benjamin grant house

Across the street from the Benjamin Grant House was a grassy landing along the Ipswich River. We sat on a bench under a shady tree and watched ducks float along the river and enjoyed such a peaceful late summer afternoon.

pretty spot

Further along the street was Sawmill Point, which, according to the sign, “was the location of “gristmills, fulling mills, and sawmills powered by the Lower Falls of the Ipswich River.” I could just imagine the days when these mills were in operation, large wooden wheels turning, powered by the force of nature.

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Before we had parked earlier, we had driven past what looked like a home from the 1600s and I was now determined to find it again. We kept walking, and it turns out the home is the Whipple House, built in 1677 for the wealthy Captain John Whipple. According to the Ipswich Historical Commission’s website (www.historicipswich.org), the house was saved from being lost to the ages, and was restored and moved in 1927 to the location where it stands today. Tours are available through the Ipswich Museum, which was unfortunately closing shortly when we were there, but I will definitely be back to thoroughly see this unique and architecturally beautiful house!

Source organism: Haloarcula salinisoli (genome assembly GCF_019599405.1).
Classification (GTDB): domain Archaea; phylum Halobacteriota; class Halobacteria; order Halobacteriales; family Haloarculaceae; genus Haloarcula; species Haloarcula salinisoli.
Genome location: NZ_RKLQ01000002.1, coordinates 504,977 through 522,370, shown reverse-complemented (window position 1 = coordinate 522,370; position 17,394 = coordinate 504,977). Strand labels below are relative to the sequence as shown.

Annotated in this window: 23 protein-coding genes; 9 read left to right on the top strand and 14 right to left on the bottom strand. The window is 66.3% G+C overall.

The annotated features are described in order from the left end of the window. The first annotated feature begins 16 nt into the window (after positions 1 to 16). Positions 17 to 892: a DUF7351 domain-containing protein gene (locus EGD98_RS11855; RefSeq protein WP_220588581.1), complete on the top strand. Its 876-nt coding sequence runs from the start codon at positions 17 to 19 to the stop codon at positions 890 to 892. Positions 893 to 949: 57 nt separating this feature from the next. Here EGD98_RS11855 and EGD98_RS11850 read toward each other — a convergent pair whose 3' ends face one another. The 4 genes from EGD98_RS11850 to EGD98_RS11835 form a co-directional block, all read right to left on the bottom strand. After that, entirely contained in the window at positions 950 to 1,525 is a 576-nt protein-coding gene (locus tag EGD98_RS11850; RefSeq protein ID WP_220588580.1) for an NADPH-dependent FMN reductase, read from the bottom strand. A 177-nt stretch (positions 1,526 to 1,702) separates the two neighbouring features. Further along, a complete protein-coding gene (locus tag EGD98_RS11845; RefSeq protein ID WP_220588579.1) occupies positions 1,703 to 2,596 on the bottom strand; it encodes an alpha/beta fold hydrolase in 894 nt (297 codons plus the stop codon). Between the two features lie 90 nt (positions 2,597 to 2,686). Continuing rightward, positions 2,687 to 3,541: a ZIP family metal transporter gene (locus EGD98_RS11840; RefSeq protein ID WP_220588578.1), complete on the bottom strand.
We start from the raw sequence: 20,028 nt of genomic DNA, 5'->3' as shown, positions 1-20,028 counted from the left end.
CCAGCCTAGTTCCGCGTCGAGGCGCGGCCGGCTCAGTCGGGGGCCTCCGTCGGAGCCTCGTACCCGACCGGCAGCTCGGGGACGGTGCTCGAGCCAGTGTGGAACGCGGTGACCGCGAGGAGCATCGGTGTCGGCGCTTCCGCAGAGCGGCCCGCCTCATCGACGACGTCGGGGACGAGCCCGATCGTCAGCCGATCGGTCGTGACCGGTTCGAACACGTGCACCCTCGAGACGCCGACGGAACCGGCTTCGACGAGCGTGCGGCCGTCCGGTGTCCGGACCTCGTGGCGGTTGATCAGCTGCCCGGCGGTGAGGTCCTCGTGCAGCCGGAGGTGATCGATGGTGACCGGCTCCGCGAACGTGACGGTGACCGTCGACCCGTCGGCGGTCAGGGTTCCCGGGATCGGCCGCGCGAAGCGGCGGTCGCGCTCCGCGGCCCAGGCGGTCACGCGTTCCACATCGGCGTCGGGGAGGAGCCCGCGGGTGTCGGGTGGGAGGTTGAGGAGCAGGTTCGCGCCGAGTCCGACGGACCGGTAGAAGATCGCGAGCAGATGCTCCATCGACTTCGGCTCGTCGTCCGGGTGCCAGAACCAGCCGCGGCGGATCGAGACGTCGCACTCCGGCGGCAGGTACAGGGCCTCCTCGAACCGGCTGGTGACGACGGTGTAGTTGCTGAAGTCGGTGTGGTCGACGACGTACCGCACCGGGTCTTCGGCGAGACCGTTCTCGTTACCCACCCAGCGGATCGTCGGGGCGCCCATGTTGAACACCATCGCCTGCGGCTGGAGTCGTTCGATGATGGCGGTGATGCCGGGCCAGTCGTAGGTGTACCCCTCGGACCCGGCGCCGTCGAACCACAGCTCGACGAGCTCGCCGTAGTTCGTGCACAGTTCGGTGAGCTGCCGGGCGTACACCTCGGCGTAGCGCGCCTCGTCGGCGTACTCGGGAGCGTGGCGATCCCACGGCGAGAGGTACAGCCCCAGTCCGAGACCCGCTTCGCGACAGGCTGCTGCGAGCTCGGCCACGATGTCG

The back of the Whipple House, built in 1677

The back of the Whipple House, built in 1677

Next to the Whipple House, we spotted a very unique miniature house or shed of some sort. I couldn’t stop looking at it – I felt like I was in a scene from the Hobbit! Maybe I haven’t researched hard enough, but I can’t seem to find any information about what this building is. If anyone knows any fun facts or details, please send them my way!

Such an intriguing little place! I wish I could find out more..

Such an intriguing little place! I wish I could find out more..

We mosied along after admiring these early American sites and passed by more scenic and historic spots:

The Hall-Haskell House, circa 1800. I'll be back to take a tour!

The Hall-Haskell House, 1819. I’ll be back to take a tour!

The Ipswich Museum, looking lovely under blue skies

The Ipswich Museum stands proudly under blue skies

dam

Industry meets nature at the Upper Falls

I would love to come back to Ipswich at a date and time when I can really visit these historic properties and businesses downtown, so I will certainly plan on it.  Also, if you’ve never been, there is so much more to Ipswich to discover than the small part that I’ve written about here: The Crane Estate offers Crane Beach, truly a hotspot this time of year, The Great House on Castle Hill where many hold fabulous events and weddings, and the Crane Wildlife Refuge. Russell Orchards, Appleton Farms and Marini Farm also offer New England fun for the whole family, as well as many other attractions I haven’t listed here. Be on the lookout for another Ipswich post to hopefully come soon!

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2 thoughts on “Entering: Ipswich, Massachusetts

  1. The “Hobbit” house you saw is the Alexander Knight House. Constructed using period tools, technology and materials, it was built by volunteers and gifted to the Ipswich Museum this year.